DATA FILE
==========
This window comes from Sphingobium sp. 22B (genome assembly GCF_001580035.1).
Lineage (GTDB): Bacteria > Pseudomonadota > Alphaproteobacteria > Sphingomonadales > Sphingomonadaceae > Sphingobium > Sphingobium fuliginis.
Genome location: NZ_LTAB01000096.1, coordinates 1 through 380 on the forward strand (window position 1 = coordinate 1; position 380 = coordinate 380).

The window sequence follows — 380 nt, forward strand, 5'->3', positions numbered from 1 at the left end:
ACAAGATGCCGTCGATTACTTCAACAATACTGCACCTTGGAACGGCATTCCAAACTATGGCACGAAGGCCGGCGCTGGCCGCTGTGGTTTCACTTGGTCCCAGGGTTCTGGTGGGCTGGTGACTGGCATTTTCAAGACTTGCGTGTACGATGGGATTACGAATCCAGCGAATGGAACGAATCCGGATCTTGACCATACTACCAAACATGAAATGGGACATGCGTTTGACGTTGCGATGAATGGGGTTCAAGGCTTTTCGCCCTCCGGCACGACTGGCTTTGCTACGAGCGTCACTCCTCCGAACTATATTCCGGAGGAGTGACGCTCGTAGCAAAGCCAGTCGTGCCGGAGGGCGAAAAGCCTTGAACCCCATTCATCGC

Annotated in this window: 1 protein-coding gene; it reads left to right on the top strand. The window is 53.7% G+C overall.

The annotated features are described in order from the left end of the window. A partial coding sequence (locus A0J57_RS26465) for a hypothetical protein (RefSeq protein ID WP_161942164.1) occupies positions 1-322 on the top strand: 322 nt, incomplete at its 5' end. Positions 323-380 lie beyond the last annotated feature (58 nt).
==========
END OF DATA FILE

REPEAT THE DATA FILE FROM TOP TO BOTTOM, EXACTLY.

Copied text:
This window comes from Sphingobium sp. 22B (genome assembly GCF_001580035.1).
Lineage (GTDB): Bacteria > Pseudomonadota > Alphaproteobacteria > Sphingomonadales > Sphingomonadaceae > Sphingobium > Sphingobium fuliginis.
Genome location: NZ_LTAB01000096.1, coordinates 1 through 380 on the forward strand (window position 1 = coordinate 1; position 380 = coordinate 380).

The window sequence follows — 380 nt, forward strand, 5'->3', positions numbered from 1 at the left end:
ACAAGATGCCGTCGATTACTTCAACAATACTGCACCTTGGAACGGCATTCCAAACTATGGCACGAAGGCCGGCGCTGGCCGCTGTGGTTTCACTTGGTCCCAGGGTTCTGGTGGGCTGGTGACTGGCATTTTCAAGACTTGCGTGTACGATGGGATTACGAATCCAGCGAATGGAACGAATCCGGATCTTGACCATACTACCAAACATGAAATGGGACATGCGTTTGACGTTGCGATGAATGGGGTTCAAGGCTTTTCGCCCTCCGGCACGACTGGCTTTGCTACGAGCGTCACTCCTCCGAACTATATTCCGGAGGAGTGACGCTCGTAGCAAAGCCAGTCGTGCCGGAGGGCGAAAAGCCTTGAACCCCATTCATCGC

Annotated in this window: 1 protein-coding gene; it reads left to right on the top strand. The window is 53.7% G+C overall.

The annotated features are described in order from the left end of the window. A partial coding sequence (locus A0J57_RS26465) for a hypothetical protein (RefSeq protein ID WP_161942164.1) occupies positions 1-322 on the top strand: 322 nt, incomplete at its 5' end. Positions 323-380 lie beyond the last annotated feature (58 nt).